2. The student should submit a draft proposal outlining their proposed project, study or task. The expected outcomes of this project should be clearly stated. This will be looked at by a tutor and comments made. Students are welcome to visit the school or to talk to a tutor to obtain advice on how to draw up their proposal. The proposal should indicate what the student intends to do, how they intend to do it, where they intend to do it, and what they expect to produce (e.g. a written report, a folio, references from an employer) as a means of showing what they have achieved during their project/study/task.

3. A refined proposal will be submitted by the student incorporating changes based on the comments made by the tutor. This updated proposal will either be accepted as being suitable or further comments made. The proposal may need to be submitted several times before it is finally accepted.

4. The student will then be expected to carry out the project, study or task.

Progress Reports

The student will be expected to submit three progress reports during the duration of the progress. This is in addition to the final project product (e.g. report, folio). Each progress report should show what you have done so far (e.g. what research you have done, what tasks you have carried out, etc.). It should also cover any problems you have had so far, and if so, what you have done to overcome these problems. Each progress report should be in the vicinity of 300 - 500 words in length.

Progress Report 1.

This should be submitted about one quarter of the way through your study/project/task.

Progress Report 2.

This should be submitted about one half way through your study/project/task.

Progress Report 3.

This should be submitted about three quarters of the way through your study/project/task.

Final Report

This report is to be typed and submitted to the school.

The final report should summarise the objective of the workplace project, and be set out like a professional report.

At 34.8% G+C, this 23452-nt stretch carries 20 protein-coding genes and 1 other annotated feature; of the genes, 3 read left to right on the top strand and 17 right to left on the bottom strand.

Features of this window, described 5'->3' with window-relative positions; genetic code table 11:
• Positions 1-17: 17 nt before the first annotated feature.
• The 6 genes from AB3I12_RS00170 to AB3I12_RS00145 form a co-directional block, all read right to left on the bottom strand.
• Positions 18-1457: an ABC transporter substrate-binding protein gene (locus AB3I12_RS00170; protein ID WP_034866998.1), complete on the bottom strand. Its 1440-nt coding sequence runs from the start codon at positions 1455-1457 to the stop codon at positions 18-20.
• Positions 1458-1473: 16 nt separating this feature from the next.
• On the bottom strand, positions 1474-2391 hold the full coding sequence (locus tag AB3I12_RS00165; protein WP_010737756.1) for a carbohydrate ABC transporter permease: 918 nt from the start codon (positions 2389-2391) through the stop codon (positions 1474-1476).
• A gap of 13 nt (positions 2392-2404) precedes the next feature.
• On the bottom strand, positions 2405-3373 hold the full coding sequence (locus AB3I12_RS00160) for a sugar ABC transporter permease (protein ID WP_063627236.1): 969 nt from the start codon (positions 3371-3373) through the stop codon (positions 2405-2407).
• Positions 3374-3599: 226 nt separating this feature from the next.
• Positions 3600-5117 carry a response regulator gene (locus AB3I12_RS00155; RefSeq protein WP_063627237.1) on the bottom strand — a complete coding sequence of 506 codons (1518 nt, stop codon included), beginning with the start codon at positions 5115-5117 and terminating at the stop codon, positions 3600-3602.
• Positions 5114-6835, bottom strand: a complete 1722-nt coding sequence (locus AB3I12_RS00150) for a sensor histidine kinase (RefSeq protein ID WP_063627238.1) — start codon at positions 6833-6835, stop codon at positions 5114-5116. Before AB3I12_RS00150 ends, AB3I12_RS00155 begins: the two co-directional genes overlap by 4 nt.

Although content is the most important factor in determining a pass grade for the workplace project, your report should exhibit elements of professional report writing (in regards to spelling, grammar, clarity and presentation).

Final Report Length

For 100 hours Workplace Projects:

* this report should be about 1,500 to 3,000 words.

For a 200 hour Workplace Project:

* this report should be about 3,000 to 5,000 words.

 

 

Learning Facilities

ACS follows the old fashioned idea that “the student comes first”. Our staff are told to treat every student as an individual and respond promptly to their enquiries; and the facilities we have developed and continue to develop, are all focused on that goal. Facilities include:

  • Offices in two time zones (UK and Australia) –which means an international team of academics are responding to students 5 days a week and 16 hours a day.
  • An online student room with unique resources that are only available to students studying our courses, including online library.
  • Bookshop offering quality downloadable e books
  • A data base of 20 million words of unique information written by our staff over 3 decades that can be drawn upon if needed by academics for use in supporting our students.
  • Systems that ensure assignments are tracked, marked and returned to students, fast -commonly within a round 1 week & rarely more than 2 weeks (note: many other colleges take longer).
  • The school is active in social networking and encourages students to connect with us and each other.
  • No automated handling of student phone enquiries. When you call you get a real person; or leave a message and a real person will call you back within a day, but more commonly within an hour or two.
  • No additional charges for extra tutor support over the phone or email.
  • Free careers advice for graduates –It is our policy to provide support and advice to our students even after they graduate. If a graduate needs help with getting a CV together, or advice on setting up a business or looking for work; they only need ask.
  • The quality of academic staff is higher than many other colleges.